The sun is about to come up over the South Pacific Ocean in this colorful scene photographed between 4 and 5 a.m. local time, May 5, 2013, by one of the Expedition 35 crew members aboard the Earth-orbiting International Space Station. (Photo released on May 9, 2013)
The sun is about to come up over the South Pacific Ocean in this colorful scene photographed between 4 and 5 a.m. local time, May 5, 2013, by one of the Expedition 35 crew members aboard the Earth-orbiting International Space Station. (Photo released on May 9, 2013)

Rep. Gene Ward (R-Hawaii Kai – Kalama Valley), along with Representative Angus McKelvey (D- West Maui, Maalaea, North Kihei), Senator Will Espero (D- ‘Ewa Beach, Ocean Pointe, ‘Ewa by Gentry, Iroquois Point, portion of ‘Ewa Villages) and others attended an inaugural meeting on Tuesday to establish the very first AeroSpace Caucus at the Hawaii State Capitol.

The group of about 20 included members of the aerospace industry and academia. Attendees discussed the caucus’s purpose as well as possible legislation and other activities for the 2014 session. The formation of an aerospace caucus comes in response to many exciting developments in the aerospace field which could result in the generation of billions of dollars in economic activity and place Hawaii among a select few states at the forefront of a cutting edge industry.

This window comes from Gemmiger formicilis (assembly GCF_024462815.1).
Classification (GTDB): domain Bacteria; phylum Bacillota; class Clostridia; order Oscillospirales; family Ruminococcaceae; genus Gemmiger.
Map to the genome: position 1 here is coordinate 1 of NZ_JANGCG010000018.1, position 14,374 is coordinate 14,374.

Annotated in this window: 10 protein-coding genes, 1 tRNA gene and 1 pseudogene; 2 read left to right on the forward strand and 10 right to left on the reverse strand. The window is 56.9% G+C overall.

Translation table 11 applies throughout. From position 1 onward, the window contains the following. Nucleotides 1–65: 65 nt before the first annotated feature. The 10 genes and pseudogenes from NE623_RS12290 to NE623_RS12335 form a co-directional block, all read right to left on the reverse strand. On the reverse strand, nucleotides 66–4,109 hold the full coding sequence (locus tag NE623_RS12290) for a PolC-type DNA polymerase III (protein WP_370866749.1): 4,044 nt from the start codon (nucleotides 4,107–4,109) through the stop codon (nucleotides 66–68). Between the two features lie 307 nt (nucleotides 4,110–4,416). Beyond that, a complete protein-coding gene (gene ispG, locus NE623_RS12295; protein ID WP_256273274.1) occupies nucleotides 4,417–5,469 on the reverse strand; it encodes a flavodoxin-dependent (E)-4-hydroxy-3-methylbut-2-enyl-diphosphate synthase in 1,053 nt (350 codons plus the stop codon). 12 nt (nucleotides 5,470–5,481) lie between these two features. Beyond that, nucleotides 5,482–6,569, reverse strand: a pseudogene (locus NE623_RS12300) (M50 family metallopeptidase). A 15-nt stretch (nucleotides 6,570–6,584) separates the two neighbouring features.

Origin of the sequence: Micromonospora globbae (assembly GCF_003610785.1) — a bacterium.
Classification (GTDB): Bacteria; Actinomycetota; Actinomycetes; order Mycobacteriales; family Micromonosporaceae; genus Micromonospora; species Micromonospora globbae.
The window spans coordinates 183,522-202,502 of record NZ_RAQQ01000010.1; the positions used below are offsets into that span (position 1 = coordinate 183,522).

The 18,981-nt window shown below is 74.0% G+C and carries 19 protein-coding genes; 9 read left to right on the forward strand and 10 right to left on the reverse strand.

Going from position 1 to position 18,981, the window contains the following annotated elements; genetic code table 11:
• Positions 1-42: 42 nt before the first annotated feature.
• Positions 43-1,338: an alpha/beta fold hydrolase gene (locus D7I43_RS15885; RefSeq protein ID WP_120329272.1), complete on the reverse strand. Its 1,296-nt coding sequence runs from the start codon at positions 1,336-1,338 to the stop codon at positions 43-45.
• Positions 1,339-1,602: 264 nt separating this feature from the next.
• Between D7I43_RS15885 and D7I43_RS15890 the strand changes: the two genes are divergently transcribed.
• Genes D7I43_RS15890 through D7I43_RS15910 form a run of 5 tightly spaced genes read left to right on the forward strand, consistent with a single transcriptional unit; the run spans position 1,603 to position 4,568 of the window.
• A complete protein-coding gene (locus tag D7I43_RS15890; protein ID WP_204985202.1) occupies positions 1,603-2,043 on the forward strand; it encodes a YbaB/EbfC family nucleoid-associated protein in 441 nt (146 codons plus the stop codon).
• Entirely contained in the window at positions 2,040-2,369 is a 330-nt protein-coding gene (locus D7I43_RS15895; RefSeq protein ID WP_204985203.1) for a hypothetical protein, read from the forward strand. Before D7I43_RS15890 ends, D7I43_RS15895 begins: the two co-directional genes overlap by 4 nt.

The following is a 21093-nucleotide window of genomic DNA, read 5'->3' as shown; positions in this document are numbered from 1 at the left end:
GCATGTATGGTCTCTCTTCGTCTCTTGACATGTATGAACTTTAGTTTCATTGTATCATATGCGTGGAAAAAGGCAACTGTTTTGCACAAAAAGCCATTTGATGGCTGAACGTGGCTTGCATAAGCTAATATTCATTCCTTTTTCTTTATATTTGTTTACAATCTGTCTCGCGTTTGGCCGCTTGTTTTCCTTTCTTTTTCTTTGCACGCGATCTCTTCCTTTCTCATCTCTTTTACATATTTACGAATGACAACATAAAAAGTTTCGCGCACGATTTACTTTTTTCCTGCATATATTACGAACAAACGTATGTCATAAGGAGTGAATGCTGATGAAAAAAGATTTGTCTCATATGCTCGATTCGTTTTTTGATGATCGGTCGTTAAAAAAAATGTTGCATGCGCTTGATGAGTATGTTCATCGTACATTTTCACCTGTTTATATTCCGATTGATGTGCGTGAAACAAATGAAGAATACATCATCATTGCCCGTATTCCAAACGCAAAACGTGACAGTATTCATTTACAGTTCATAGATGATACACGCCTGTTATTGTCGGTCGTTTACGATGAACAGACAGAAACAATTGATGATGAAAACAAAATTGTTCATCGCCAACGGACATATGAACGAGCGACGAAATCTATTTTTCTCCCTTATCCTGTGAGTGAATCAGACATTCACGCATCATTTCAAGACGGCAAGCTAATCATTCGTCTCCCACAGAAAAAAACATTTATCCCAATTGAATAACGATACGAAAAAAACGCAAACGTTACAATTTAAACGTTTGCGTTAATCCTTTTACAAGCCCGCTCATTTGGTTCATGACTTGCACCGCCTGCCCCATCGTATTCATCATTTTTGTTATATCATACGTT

“The creation of the AeroSpace Caucus provides an opportunity for all the legislators to share theirmana‘o on how we can move the aerospace industry forward in Hawaii,” said Representative McKelvey. “In turn, Hawaii residents will be able to reap the educational, economic, environmental and cultural benefits of the aerospace industry,” McKelvey added.

In December of 2013, the FAA selected six teams to conduct a study of how to integrate unmanned aerial systems (UAS) into the national airspace for commercial applications and as a result Hawaii will become one of the testing locations. Commercial space ventures and a laser communications ground terminal were also mentioned as potentially on the horizon, as well as the need to further promote thePacific International Space Center for Exploration Systems.

In addition to capitalizing on the potential business that an aerospace sector could bring to Hawaii, some attendees voiced their hope that theAeroSpace Caucus could also promote interest in science, technology, engineering and math (STEM) amongst students in the state, pointing out that unmanned aircraft are essentially flying robots.

“This is all about preparing Hawaii for the future with driverless cars, remotely controlled airplanes, submarines, and spacecraft. All these things require a well-supported tech industry that can bring high-paying, stable jobs to Hawaii,” said Representative Ward.

The AeroSpace Caucus will convene for its second meeting next week to discuss numerous Bills that cover the subject, with an objective of taking the conversation to the next step: legislation, including shoring up privacy fears about unmanned aircraft.

 

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